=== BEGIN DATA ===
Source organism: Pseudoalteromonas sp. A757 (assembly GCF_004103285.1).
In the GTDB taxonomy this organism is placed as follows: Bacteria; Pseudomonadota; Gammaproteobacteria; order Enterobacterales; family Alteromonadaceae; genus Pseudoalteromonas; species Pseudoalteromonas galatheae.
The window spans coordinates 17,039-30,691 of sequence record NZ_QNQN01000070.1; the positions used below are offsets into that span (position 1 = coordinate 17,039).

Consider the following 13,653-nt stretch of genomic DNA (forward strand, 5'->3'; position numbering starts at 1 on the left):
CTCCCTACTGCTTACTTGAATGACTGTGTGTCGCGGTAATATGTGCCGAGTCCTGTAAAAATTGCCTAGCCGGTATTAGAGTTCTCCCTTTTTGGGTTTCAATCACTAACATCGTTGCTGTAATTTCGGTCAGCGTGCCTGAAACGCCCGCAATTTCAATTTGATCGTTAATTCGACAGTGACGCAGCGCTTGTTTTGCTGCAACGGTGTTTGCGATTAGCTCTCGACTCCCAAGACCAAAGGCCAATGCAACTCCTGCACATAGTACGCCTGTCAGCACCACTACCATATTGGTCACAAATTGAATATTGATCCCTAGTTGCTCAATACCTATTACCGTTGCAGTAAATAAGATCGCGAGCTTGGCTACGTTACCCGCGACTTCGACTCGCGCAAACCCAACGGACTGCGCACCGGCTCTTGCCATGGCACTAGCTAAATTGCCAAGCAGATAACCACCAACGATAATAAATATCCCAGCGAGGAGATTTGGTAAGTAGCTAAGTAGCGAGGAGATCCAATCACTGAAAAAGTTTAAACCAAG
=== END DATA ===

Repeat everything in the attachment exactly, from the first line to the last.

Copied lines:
Source organism: Pseudoalteromonas sp. A757 (assembly GCF_004103285.1).
In the GTDB taxonomy this organism is placed as follows: Bacteria; Pseudomonadota; Gammaproteobacteria; order Enterobacterales; family Alteromonadaceae; genus Pseudoalteromonas; species Pseudoalteromonas galatheae.
The window spans coordinates 17,039-30,691 of sequence record NZ_QNQN01000070.1; the positions used below are offsets into that span (position 1 = coordinate 17,039).

Consider the following 13,653-nt stretch of genomic DNA (forward strand, 5'->3'; position numbering starts at 1 on the left):
CTCCCTACTGCTTACTTGAATGACTGTGTGTCGCGGTAATATGTGCCGAGTCCTGTAAAAATTGCCTAGCCGGTATTAGAGTTCTCCCTTTTTGGGTTTCAATCACTAACATCGTTGCTGTAATTTCGGTCAGCGTGCCTGAAACGCCCGCAATTTCAATTTGATCGTTAATTCGACAGTGACGCAGCGCTTGTTTTGCTGCAACGGTGTTTGCGATTAGCTCTCGACTCCCAAGACCAAAGGCCAATGCAACTCCTGCACATAGTACGCCTGTCAGCACCACTACCATATTGGTCACAAATTGAATATTGATCCCTAGTTGCTCAATACCTATTACCGTTGCAGTAAATAAGATCGCGAGCTTGGCTACGTTACCCGCGACTTCGACTCGCGCAAACCCAACGGACTGCGCACCGGCTCTTGCCATGGCACTAGCTAAATTGCCAAGCAGATAACCACCAACGATAATAAATATCCCAGCGAGGAGATTTGGTAAGTAGCTAAGTAGCGAGGAGATCCAATCACTGAAAAAGTTTAAACCAAG